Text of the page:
An often overlooked area of Web Projects is quoting. Many developers continually hone their programming and design abilities, however, few value quoting ability as a necessary tool. Quotes that are inaccurate can cost you; if you are too high, you are either ripping off your client (apart from the ethical reasons it is also bad for you because it may eliminate any future business and referrals) or you will not be awarded the job. Here are some steps for better quoting.
#1 KNOW YOUR CUSTOMERS
will not sell anything that does not meet the customers needs – no
matter how good the price is. Knowing your customer is the single most
important aspect of quoting. Sometimes clients will ask for something
that they don't really need. Instead of simply recognizing what they
are asking for, it is important to understand what they would like to
achieve. As developers or designers it is our job to educate the
client; to show them a more efficient way to accomplish their goal or
maybe even point out some things that were overlooked.
#2 KNOW YOUR ABILITIES
exactly what you are capable of. Do not propose something that you can
not deliver. I realize that it is the nature of technology that it
will always be evolving and we will always be learning new things;
every project brings about new challenges. That being said, it is a
disservice to both you and your client if there is a lot you need to
learn before you can accomplish your proposed solution.
#3 BE THOROUGH
proposal must be thorough. Obviously, being thorough does not mean
using technical jargon that would be above the clients head (remember
you want to educate, not confuse). Clearly present what you intend to
do and why it would benefit your prospective client. All the bases
must be covered all assumptions must be stated; do not leave any wiggle
room for assumptions because that can lead to a mess later (I know its
somewhat repetitive but I can't state it enough).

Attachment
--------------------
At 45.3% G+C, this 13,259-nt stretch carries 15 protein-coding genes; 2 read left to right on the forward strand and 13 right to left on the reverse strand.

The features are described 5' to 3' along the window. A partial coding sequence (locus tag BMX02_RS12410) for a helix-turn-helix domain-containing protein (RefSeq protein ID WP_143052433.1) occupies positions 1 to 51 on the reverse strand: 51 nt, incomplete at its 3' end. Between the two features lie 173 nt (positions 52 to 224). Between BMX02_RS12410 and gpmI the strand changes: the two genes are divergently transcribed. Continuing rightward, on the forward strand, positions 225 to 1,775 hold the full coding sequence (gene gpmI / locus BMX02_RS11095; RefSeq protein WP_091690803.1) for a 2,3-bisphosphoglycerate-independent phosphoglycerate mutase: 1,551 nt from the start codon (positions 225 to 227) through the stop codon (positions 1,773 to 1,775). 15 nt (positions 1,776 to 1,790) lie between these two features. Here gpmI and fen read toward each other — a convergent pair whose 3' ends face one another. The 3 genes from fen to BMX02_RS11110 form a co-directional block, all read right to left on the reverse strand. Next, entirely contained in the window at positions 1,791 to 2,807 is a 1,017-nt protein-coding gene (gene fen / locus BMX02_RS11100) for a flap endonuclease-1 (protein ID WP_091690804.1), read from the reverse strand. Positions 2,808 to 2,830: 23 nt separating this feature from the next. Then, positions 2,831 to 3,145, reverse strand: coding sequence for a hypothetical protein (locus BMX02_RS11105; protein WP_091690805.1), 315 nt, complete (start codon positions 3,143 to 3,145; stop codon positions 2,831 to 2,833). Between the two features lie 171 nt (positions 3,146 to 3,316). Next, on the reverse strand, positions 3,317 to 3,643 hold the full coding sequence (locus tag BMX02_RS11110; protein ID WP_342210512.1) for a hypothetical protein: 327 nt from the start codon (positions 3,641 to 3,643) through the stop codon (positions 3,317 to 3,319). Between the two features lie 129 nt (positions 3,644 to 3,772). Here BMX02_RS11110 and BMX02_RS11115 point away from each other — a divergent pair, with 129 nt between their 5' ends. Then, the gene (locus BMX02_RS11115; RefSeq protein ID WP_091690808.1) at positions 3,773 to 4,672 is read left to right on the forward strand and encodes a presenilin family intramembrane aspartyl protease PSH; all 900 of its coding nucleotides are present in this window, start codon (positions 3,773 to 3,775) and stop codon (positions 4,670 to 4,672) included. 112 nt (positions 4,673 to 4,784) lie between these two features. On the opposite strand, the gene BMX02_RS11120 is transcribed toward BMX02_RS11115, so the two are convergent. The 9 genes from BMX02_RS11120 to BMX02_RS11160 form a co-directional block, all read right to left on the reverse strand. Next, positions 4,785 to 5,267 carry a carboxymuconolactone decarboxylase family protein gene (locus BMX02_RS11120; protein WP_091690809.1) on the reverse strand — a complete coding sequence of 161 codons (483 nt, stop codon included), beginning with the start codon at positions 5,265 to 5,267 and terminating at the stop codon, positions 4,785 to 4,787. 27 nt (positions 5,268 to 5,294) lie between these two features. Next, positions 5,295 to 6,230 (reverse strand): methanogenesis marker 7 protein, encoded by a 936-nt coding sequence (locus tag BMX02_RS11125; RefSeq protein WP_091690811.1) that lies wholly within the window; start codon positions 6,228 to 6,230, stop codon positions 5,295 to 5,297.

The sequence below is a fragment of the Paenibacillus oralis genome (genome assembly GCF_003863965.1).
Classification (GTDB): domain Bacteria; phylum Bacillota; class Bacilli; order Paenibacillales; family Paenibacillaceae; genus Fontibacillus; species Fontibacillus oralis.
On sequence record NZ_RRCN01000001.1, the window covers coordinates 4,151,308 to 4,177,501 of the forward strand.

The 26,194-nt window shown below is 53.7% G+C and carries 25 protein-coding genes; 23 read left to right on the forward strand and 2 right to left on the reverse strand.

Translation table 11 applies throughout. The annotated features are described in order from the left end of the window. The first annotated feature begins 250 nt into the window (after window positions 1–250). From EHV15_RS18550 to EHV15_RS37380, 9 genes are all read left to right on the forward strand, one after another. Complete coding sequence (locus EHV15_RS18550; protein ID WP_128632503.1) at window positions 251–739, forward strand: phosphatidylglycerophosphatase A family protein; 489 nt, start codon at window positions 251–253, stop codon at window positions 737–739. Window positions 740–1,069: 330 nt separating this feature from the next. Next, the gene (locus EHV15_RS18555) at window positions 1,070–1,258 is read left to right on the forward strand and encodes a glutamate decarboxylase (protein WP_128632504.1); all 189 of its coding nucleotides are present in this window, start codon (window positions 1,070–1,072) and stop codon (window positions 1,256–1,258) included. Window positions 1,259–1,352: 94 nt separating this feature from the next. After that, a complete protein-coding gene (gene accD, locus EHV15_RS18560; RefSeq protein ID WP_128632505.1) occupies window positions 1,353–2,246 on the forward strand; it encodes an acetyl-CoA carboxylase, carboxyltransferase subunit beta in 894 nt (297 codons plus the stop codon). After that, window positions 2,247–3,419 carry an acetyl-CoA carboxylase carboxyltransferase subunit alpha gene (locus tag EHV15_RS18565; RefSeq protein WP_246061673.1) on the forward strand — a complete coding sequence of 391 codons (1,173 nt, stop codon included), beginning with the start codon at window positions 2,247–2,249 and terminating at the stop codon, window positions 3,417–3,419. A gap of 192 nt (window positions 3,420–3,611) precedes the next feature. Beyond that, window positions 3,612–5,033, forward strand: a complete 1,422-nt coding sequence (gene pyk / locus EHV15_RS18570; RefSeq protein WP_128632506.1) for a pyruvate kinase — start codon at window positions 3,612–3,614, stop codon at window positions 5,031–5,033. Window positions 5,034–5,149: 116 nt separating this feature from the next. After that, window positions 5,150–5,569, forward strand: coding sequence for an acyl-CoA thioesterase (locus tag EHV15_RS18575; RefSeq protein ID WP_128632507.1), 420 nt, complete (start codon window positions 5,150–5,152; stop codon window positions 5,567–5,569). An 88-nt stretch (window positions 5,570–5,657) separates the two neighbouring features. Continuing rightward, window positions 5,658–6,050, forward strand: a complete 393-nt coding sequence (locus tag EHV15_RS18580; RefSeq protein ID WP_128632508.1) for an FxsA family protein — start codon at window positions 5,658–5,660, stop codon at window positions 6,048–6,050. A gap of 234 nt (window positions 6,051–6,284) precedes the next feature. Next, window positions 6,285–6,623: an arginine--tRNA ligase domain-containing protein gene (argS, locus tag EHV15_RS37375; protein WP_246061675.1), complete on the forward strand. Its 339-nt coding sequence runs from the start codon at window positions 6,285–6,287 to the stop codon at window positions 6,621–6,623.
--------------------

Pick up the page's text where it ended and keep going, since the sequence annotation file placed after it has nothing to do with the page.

#4 PRESENT YOUR PROPOSAL PROFESSIONALLY (alliteration not intended)
proposal will be seen as a reflection of your work. Make sure you
place the same kind of time and effort in to the flow and layout of the
proposal as you would any other design piece.
#5 ACCOUNT FOR ROAD BUMPS
to Murphy's Law, anything that can possibly go wrong, will go wrong.
Account for this in your time estimates. Take note of the areas where
there could be problems. Take some extra time while quoting to
research more about what the possible outcomes could be and create a
plan of action. This plan will give you a better idea of what
time-frame you're looking at.
#6 PRACTICE, PRACTICE, PRACTICE
good quoting simply comes down to experience. The more jobs you have
quoted, the more data you have to work with to determine where you were
off and what areas you should focus more on. This may be common sense
but make sure you keep track of how many hours you quoted for a project
and how many actual hours it came out to be. Additionally, break down
the project into different sections. A more module approach will help
you determine where things went wrong.
Hopefully this will be helpful to you no matter how experienced at quoting projects you are. Please post your thoughts or any other quoting suggestions that you may have. (originally written 3/17/2007)